It has its appeal, bein' a nut. Huckabee's good at going on 'The Daily Show', for instance, and being friendly and not-crazy-seeming. His ideas on social engineering, at least on paper, infuriate the likes of Jonah Goldberg. This doesn't change the fact that Huck votes his religion first, which makes him unfit to lead a country as diverse as this one.

So...What, am I one of those knee-jerk anti-religion types there that would seek to deny all the wonderful things that organized faith does for the greater run of humanity? Of course not.
But most of the things that I feel are good about America were the work of secular types, and tended to be actively opposed by the churchy types. Forget this at your peril.

For instance, the early Abolitionists tended to be Christians, but they were liberal Christians. The Civil Rights movement, on the other hand, tended to be actively opposed by most white churches, and they found plenty of scriptural reasons to back this up.
And as much as one might disparage the lives of women in Islamic nations, I suspect that things wouldn't be all that much different in the West, were it not for the Suffragist movement, which was violently opposed by the better part of your churches.

I've reopened the dialogue, for the moment, with the Tugboatcapn. He was good enough to answer a question I put to him the other day. I've heard Ann Coulter (and as of today, Rush Limbaugh) say that voting for Hillary Clinton was desirable, over voting for John McCain, and I wondered what he thought about that.
Tug had said as much (minus saying anything good about Hillary) over two years ago, and I wondered about it then. At the time, I believe I expressed astonishment that compromise, of all things, would be viewed as a bad thing.

I used to be a big habitue of the right-wing blogs, largely because I felt that the dialogue was important. But I got a few too many glimpses into what I truly consider the darkest parts of both Man's Soul and the real heart of the American electorate: I don't ever hear liberals talking about wanting to kill conservatives, but I often found conservatives who at least really enjoy joking about killing liberals. This is when they aren't talking about how mean spirited liberals are.
I've said it before: even among the evangelical types I've met in my life who were good people, they still seem to forget that there is a biblical proscription against wrath. To say nothing about not following a multitude to do evil, but that one's up for personal interpretation, of course.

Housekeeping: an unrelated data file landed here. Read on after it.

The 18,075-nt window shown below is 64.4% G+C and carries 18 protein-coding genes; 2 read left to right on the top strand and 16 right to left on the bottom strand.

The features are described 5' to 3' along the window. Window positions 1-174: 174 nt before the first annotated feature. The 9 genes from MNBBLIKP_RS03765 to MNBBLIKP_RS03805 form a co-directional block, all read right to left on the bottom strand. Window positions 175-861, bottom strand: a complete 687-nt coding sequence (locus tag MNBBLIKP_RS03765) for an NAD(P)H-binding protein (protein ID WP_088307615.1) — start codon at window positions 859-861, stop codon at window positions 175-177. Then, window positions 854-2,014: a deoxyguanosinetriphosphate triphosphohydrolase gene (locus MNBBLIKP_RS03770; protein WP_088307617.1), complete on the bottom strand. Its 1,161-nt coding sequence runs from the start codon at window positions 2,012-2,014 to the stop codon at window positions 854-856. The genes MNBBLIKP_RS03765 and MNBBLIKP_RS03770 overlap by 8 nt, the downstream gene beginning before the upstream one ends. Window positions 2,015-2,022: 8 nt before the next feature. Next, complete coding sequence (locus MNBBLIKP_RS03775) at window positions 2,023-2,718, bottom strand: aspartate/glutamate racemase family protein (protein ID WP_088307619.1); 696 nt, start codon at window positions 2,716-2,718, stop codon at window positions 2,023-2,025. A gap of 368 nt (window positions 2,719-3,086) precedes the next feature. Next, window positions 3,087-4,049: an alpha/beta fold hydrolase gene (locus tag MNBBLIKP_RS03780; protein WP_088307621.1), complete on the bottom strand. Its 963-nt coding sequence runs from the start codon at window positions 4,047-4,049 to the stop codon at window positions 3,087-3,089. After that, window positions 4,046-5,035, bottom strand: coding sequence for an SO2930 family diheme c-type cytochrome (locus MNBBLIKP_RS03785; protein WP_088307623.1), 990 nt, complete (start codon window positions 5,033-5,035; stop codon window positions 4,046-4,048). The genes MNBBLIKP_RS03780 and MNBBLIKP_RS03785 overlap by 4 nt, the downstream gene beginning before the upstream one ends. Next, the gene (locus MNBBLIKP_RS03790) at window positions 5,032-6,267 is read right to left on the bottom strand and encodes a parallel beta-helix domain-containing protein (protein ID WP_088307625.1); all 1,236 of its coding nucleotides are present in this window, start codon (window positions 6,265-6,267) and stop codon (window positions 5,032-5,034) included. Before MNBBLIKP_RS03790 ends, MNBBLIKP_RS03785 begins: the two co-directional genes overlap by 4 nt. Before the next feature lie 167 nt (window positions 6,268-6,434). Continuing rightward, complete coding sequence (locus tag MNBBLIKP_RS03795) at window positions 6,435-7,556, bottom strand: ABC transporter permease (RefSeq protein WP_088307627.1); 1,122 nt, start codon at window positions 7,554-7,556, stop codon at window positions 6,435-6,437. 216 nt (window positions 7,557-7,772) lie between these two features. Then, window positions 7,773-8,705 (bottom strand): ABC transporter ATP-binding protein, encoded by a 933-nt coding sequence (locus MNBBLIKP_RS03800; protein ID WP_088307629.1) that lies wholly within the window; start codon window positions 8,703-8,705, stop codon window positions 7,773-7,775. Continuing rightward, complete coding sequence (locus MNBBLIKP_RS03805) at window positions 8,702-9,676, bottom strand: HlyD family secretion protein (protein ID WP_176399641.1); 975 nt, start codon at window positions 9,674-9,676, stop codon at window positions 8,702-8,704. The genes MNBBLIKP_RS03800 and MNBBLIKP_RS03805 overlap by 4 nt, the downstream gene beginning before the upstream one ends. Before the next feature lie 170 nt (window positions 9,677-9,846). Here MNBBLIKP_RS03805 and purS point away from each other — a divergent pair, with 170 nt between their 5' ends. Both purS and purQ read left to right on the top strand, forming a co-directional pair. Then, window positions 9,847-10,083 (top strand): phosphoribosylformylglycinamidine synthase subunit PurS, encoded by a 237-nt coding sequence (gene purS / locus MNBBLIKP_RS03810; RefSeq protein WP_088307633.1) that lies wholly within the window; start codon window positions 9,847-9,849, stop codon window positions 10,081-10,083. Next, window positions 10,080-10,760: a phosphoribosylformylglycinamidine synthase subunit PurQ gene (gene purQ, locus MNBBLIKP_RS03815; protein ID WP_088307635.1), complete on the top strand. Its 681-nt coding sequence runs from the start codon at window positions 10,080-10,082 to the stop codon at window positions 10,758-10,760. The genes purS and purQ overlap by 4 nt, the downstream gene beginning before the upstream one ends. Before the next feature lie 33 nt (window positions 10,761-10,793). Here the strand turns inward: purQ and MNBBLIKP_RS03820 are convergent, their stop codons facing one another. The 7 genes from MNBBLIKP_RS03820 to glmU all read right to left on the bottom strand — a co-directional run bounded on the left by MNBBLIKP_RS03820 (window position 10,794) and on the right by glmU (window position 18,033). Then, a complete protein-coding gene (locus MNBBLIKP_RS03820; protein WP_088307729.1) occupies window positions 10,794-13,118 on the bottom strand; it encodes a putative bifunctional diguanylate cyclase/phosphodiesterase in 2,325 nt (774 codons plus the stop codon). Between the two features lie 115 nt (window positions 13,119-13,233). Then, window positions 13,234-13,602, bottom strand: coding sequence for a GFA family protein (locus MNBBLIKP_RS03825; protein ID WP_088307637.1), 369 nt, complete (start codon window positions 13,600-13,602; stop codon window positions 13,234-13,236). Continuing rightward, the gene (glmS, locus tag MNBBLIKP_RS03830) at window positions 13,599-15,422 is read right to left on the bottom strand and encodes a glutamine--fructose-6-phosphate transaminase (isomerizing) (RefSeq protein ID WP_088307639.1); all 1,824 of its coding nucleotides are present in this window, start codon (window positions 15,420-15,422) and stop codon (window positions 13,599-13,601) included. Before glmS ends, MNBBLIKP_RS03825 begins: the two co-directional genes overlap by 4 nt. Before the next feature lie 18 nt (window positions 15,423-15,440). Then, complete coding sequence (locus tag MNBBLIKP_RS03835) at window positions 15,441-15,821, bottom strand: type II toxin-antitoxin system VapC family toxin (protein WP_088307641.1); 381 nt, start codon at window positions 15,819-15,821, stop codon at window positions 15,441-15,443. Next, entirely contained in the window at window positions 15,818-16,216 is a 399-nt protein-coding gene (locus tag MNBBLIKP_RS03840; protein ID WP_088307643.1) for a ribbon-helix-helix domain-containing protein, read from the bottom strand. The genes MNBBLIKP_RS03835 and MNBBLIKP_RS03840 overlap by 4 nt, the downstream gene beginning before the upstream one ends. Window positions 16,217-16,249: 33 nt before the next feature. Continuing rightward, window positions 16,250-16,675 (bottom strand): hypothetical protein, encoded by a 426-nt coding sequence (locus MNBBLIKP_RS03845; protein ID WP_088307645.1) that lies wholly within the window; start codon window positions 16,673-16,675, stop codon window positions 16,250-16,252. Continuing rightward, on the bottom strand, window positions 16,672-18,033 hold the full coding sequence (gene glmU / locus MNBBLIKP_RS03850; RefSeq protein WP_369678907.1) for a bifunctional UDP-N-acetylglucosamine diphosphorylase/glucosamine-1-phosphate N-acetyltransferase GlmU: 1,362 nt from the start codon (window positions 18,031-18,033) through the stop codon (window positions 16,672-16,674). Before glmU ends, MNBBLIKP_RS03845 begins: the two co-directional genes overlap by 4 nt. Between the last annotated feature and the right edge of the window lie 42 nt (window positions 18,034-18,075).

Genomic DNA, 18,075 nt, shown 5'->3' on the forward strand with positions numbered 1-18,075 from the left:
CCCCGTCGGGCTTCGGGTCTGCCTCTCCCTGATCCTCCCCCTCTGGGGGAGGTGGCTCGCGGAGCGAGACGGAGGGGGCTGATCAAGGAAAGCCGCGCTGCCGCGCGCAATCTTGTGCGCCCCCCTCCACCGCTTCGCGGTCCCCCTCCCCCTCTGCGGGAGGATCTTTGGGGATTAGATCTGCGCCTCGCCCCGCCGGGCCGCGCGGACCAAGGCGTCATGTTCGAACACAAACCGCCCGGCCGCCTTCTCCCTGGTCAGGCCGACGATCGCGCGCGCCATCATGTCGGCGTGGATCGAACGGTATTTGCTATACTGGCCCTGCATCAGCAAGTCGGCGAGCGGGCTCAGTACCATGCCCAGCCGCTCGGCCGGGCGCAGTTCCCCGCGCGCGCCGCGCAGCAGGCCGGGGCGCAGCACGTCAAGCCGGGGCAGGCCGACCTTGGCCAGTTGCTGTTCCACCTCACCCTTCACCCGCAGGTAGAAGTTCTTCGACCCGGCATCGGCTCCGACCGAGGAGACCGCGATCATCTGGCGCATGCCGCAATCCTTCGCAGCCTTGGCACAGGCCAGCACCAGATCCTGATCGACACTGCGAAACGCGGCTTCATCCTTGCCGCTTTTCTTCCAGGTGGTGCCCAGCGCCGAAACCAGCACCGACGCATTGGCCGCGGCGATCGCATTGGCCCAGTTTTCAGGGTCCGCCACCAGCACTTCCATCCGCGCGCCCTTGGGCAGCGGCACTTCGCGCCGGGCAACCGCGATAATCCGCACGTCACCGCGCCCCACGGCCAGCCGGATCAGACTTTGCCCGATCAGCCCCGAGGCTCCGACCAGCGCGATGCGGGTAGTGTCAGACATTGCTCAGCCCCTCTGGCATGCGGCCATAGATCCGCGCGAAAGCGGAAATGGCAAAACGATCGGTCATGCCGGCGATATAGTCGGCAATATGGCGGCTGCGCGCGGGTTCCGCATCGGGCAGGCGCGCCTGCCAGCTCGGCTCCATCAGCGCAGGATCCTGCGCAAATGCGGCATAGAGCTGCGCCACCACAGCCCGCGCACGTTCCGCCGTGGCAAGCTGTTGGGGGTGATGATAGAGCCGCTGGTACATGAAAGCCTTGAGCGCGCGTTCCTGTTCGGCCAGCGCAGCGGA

Unlike most guys over there, I don't believe he's insane; I just don't happen to agree with him on 90% of the issues. This is why I don't comment on his blog, unless I agree with something he's said, which happens once a year or so.

Jack Chick's work tends to be characterized by the classic approach: we meet some easily dismissed straw-men, and they are witnessed to by someone who makes sweeping generalizations.

This is nice, because you get that glimpse again: The chosen headgear of today's wayward youth is a forest ranger's hat, apparently. Also, they are so bored that they gladly listen to a complete stranger who told them to quit swearing, several panels previous to this.
The disaffected youth are quickly swayed-true, by the way, they are-and somehow immediately begin to conform to the worldview of the moustache guy.

Then, a little confusion results, as the Tripartite Deity needs to be explained. In this particular tract, it is somehow assumed that today's youth have never heard of Jesus at all, but also that they've never heard of the Father, the Son, and the Holy Spirit (which Mr. Chick, like all of them, wisely avoids too much discussion about).
There is a great deal of talk about Baby Jesus running around doing things in the Old Testament (which he did, although only in kind of an ontological cheat, as he was busy being God at the time), which-easily swayed as these young punks are-is where most people would at least say, "Wait a minute..."

I love, as always, that this universal, omnipotent, tripartite deity is for some reason concerned with where and how people have sex. I also love the unending assertion that since some teachers in some places will sometimes say that being queer isn't a bad thing, this translates as those damn liberal teachers promoting homosexuality.
This also underlines something I've noticed about religion at its most primitive: along with a desire for community and unconditional love, there seems to be an equal desire for revenge.

Along with that 'homosexuality smells bad' non sequitur from above, now we have the closeup on creepy moustache guy with his dead eyes fantasizing...'clean...clean...'
You can tell so much about the mental health of the author on this one. Sex is bad, and ladies must be prevented from having it...Unless it is with Me.